Smart Investing

Revisiting Risk

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All good things, as they say, must come to an end. After a dozen years or so of contributing to, this will be my last week of daily musings. From my perspective, it has been a fun experience for the most part. After all, I get to give my opinion on the markets on a regular basis, something that anyone who has ever met me will know I am happy to do in any context. My hope, though, is that it has also been fun for you, the reader, and at least somewhat informative and helpful. That desire to be helpful led me to conclude that I would, in this last week, revisit some of the themes that I think are the most important things for retail traders and investors to understand.

Looking back through the 266 pages of archived material, one of my earliest pieces, written in early July of 2012 and titled “Reassessing Risk,” stands out. It was an article prompted by my time as a financial advisor, where we were trained to equate risk with volatility. Most people who have met with an advisor will be familiar with the chart that plots “risk” against return, with the idea being to maximize return while minimizing risk. 

That is obviously an admirable, if somewhat contradictory goal given that in investing, return is your reward for taking on risk, but the way it is usually portrayed starts with a fundamentally incorrect assumption.

Volatility and risk are not the same thing.

The two examples I used back then were US Treasuries and Micron Technologies stock (MU). Treasuries are the “risk free” asset for investors, based on the fact that they are backed by the “full faith and credit” of the US government, while at that time MU had been extremely volatile, with intraday moves of 5% or more quite common, and big longer-term swings in the stock being a regular thing.

My point was that with MU at the bottom of a long-term range as it was then, and Treasury yields at historic lows (which means prices at historic highs), the risk for long-term investors was much greater if buying Treasuries than if buying Micron. Not to brag, but the results of both securities since kind of prove my point:


If you had bought TLT, the ETF that tracks long-term Treasuries, on the day that article was published, you would currently be showing a loss of 28% on that “safe” investment, as opposed to a profit of 2,147% had you put that money into MU instead.

While this looks like an extreme, cherry-picked example, keep in mind that when I wrote the piece in 2012, I didn’t know what the future would hold. What I did know, though, was that buying Treasuries, which, from record or near record highs, had an upside limited by the fact that negative yields were unlikely and unsustainable should we get to that point and a significant downside based on a simple reversion to the mean, was far riskier than buying stock in a well-run, financially stable company that was at the bottom of its long-term range.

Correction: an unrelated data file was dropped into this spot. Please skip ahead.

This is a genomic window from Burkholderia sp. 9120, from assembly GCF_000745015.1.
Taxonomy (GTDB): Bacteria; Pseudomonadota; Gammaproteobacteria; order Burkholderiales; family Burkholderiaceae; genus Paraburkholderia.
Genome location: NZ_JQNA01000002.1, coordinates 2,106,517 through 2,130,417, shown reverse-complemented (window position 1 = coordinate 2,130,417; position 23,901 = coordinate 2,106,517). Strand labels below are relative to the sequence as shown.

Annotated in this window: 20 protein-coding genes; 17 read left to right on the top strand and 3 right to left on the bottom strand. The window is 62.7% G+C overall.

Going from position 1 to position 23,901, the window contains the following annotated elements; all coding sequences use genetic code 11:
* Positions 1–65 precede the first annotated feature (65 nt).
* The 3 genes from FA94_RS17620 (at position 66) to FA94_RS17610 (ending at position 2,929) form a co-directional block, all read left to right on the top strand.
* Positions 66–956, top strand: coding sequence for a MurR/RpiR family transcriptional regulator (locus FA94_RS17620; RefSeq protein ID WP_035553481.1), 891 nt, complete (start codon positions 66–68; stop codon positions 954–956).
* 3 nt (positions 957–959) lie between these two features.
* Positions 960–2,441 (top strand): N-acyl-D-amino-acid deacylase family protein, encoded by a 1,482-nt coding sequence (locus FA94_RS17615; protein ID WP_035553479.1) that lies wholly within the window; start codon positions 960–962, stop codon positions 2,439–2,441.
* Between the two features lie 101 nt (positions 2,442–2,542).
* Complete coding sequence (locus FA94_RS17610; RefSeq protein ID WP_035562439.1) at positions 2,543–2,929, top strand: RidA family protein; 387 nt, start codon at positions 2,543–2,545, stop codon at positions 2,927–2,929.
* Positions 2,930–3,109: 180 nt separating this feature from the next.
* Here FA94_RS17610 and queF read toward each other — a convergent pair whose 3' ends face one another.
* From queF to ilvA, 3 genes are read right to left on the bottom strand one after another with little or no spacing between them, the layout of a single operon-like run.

In that situation, the volatility that financial advisors warned you to be so scared of actually worked in your favor, because volatility is a two-way street. The word describes something that moves around dramatically, but that movement is not just downwards. Risk, on the other hand, is about the possibility of losing money on an investment, and the chances of that were far higher in 2012 if you bought Treasuries than if you bought MU. The subsequent performance differential is extreme, as I said, but it was actually pretty predictable that MU would outperform TLT over periods measure in years.

The idea of questioning the conventional wisdom of investing is something that has come up quite a lot over the last 12 years, and it is an important one. I am not saying that you shouldn’t take such advice, but that you should understand that such advice is either based on the desire of those giving it to make money for themselves, or is based on theories formulated decades ago, and which maybe don’t apply to the modern world. So, educate yourself and question everything, but most of all, learn to understand and embrace risk.

The views and opinions expressed herein are the views and opinions of the author and do not necessarily reflect those of Nasdaq, Inc.

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Martin Tillier

Martin Tillier spent years working in the Foreign Exchange market, which required an in-depth understanding of both the world’s markets and psychology and techniques of traders. In 2002, Martin left the markets, moved to the U.S., and opened a successful wine store, but the lure of the financial world proved too strong, leading Martin to join a major firm as financial advisor.

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